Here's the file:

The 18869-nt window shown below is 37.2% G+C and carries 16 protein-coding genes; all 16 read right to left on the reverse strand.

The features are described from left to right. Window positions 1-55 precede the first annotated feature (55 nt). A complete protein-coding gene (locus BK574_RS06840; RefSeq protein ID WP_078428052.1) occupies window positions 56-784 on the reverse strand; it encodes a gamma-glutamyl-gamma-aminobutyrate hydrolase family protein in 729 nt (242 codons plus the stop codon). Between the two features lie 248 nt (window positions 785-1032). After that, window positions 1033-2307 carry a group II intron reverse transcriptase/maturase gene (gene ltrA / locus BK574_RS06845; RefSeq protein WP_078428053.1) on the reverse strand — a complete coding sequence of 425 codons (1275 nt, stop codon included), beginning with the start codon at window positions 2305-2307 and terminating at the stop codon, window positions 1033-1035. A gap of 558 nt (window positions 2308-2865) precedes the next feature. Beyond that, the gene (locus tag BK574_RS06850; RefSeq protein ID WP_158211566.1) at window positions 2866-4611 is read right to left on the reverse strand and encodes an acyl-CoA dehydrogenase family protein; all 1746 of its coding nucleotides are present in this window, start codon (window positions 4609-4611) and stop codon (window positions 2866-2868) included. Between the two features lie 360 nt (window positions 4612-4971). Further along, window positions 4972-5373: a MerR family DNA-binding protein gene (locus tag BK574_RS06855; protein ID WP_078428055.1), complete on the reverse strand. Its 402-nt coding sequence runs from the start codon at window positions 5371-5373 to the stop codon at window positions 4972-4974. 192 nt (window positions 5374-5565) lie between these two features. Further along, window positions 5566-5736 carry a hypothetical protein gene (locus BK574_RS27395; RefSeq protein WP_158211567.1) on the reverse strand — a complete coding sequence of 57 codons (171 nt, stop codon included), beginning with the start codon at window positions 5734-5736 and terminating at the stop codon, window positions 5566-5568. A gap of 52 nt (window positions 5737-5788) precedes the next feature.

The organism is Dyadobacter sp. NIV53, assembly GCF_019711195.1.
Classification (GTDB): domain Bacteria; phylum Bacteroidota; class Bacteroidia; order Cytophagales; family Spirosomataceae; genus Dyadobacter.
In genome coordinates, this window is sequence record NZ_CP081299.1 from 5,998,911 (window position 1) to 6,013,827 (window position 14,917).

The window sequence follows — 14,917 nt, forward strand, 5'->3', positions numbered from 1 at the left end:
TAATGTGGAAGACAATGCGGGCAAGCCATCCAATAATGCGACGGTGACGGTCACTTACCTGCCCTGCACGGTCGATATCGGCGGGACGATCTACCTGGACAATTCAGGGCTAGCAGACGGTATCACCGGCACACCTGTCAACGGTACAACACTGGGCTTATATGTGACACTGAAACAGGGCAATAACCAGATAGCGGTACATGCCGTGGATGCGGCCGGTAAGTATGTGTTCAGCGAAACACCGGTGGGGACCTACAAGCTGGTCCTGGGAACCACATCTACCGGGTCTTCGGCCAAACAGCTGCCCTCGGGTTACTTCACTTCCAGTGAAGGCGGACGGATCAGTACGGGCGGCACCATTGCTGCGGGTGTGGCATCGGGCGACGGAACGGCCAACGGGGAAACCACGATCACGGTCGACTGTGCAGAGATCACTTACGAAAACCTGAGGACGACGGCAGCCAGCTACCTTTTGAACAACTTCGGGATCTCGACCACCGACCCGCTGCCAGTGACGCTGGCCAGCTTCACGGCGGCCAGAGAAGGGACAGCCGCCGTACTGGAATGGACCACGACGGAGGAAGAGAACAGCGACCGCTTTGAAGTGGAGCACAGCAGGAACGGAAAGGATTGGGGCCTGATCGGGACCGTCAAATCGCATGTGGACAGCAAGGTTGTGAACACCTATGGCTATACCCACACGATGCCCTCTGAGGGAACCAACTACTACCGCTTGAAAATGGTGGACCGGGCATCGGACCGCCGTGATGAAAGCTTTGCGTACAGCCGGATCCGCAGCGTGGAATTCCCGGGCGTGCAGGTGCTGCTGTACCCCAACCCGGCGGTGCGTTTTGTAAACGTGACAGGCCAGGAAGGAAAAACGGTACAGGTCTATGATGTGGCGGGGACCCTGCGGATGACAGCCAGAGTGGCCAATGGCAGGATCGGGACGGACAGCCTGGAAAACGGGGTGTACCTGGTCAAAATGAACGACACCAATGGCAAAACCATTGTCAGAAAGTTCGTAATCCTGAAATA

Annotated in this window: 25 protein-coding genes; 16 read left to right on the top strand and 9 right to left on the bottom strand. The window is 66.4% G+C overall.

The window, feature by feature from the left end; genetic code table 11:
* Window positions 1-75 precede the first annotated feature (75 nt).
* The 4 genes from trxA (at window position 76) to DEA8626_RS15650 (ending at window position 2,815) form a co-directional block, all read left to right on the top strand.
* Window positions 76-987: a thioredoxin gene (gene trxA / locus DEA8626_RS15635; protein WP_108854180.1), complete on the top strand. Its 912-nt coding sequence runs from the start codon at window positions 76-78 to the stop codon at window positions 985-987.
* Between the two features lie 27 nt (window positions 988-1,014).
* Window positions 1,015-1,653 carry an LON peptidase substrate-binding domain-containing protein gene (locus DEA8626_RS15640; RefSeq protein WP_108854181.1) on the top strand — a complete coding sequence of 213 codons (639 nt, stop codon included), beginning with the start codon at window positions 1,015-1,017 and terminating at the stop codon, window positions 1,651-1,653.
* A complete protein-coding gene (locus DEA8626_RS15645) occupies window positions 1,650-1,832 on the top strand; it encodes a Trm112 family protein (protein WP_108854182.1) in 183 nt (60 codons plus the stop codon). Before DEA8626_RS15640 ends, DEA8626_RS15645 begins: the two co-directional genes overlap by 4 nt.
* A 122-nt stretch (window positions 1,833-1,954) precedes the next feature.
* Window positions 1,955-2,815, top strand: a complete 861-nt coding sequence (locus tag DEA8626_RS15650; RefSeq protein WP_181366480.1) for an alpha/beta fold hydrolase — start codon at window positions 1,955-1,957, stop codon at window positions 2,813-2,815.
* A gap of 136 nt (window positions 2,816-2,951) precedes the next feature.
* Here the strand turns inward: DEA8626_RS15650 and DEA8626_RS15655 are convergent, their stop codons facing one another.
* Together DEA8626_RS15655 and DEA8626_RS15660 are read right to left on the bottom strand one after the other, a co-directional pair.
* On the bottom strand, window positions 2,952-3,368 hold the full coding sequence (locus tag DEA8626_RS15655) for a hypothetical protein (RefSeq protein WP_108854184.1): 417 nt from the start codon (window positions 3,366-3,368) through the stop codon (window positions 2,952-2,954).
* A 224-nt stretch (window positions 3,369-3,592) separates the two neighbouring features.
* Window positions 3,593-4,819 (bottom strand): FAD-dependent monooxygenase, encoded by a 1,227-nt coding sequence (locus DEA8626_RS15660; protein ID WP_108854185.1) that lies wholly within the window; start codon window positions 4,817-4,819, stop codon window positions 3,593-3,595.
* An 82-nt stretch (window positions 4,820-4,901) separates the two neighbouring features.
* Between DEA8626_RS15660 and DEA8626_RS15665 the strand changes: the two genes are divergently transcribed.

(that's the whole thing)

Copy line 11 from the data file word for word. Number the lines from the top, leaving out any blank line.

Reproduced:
* The 4 genes from trxA (at window position 76) to DEA8626_RS15650 (ending at window position 2,815) form a co-directional block, all read left to right on the top strand.